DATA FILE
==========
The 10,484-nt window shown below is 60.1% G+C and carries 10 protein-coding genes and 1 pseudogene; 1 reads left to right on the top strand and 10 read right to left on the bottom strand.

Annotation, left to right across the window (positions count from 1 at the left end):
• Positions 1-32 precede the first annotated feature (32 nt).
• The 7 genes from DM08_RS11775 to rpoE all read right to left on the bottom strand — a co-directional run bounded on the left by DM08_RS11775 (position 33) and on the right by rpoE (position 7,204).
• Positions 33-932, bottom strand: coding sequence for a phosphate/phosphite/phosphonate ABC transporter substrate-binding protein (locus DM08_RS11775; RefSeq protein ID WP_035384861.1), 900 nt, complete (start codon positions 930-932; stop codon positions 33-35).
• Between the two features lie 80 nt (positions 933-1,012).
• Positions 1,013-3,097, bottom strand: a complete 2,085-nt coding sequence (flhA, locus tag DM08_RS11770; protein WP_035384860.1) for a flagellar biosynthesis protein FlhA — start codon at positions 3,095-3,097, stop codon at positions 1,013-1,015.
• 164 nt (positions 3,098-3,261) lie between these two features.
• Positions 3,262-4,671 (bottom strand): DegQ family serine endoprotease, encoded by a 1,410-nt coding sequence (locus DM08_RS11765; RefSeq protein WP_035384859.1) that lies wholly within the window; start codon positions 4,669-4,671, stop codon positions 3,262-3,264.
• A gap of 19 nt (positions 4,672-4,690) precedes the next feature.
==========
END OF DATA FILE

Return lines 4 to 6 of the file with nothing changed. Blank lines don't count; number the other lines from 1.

• The 7 genes from DM08_RS11775 to rpoE all read right to left on the bottom strand — a co-directional run bounded on the left by DM08_RS11775 (position 33) and on the right by rpoE (position 7,204).
• Positions 33-932, bottom strand: coding sequence for a phosphate/phosphite/phosphonate ABC transporter substrate-binding protein (locus DM08_RS11775; RefSeq protein ID WP_035384861.1), 900 nt, complete (start codon positions 930-932; stop codon positions 33-35).
• Between the two features lie 80 nt (positions 933-1,012).